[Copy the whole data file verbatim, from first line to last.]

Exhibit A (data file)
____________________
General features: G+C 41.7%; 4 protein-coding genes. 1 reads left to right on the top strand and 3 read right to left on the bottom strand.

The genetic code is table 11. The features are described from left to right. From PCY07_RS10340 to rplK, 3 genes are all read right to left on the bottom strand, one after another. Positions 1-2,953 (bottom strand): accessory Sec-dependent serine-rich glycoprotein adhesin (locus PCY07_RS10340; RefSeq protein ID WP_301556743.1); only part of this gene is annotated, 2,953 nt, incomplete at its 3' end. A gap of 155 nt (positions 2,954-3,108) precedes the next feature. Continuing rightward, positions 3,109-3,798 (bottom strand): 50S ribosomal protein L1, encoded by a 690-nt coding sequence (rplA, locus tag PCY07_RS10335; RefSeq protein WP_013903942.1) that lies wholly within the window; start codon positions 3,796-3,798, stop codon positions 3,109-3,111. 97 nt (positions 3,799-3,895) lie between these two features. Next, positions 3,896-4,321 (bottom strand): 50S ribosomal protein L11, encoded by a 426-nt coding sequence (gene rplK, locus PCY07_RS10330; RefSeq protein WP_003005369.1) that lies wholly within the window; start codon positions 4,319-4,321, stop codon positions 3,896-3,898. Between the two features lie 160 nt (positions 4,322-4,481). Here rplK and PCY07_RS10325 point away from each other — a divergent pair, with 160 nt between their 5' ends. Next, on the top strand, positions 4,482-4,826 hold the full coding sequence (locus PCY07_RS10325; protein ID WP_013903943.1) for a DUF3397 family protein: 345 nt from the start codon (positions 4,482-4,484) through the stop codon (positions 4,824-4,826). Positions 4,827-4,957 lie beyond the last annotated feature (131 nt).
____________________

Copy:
General features: G+C 41.7%; 4 protein-coding genes. 1 reads left to right on the top strand and 3 read right to left on the bottom strand.

The genetic code is table 11. The features are described from left to right. From PCY07_RS10340 to rplK, 3 genes are all read right to left on the bottom strand, one after another. Positions 1-2,953 (bottom strand): accessory Sec-dependent serine-rich glycoprotein adhesin (locus PCY07_RS10340; RefSeq protein ID WP_301556743.1); only part of this gene is annotated, 2,953 nt, incomplete at its 3' end. A gap of 155 nt (positions 2,954-3,108) precedes the next feature. Continuing rightward, positions 3,109-3,798 (bottom strand): 50S ribosomal protein L1, encoded by a 690-nt coding sequence (rplA, locus tag PCY07_RS10335; RefSeq protein WP_013903942.1) that lies wholly within the window; start codon positions 3,796-3,798, stop codon positions 3,109-3,111. 97 nt (positions 3,799-3,895) lie between these two features. Next, positions 3,896-4,321 (bottom strand): 50S ribosomal protein L11, encoded by a 426-nt coding sequence (gene rplK, locus PCY07_RS10330; RefSeq protein WP_003005369.1) that lies wholly within the window; start codon positions 4,319-4,321, stop codon positions 3,896-3,898. Between the two features lie 160 nt (positions 4,322-4,481). Here rplK and PCY07_RS10325 point away from each other — a divergent pair, with 160 nt between their 5' ends. Next, on the top strand, positions 4,482-4,826 hold the full coding sequence (locus PCY07_RS10325; protein ID WP_013903943.1) for a DUF3397 family protein: 345 nt from the start codon (positions 4,482-4,484) through the stop codon (positions 4,824-4,826). Positions 4,827-4,957 lie beyond the last annotated feature (131 nt).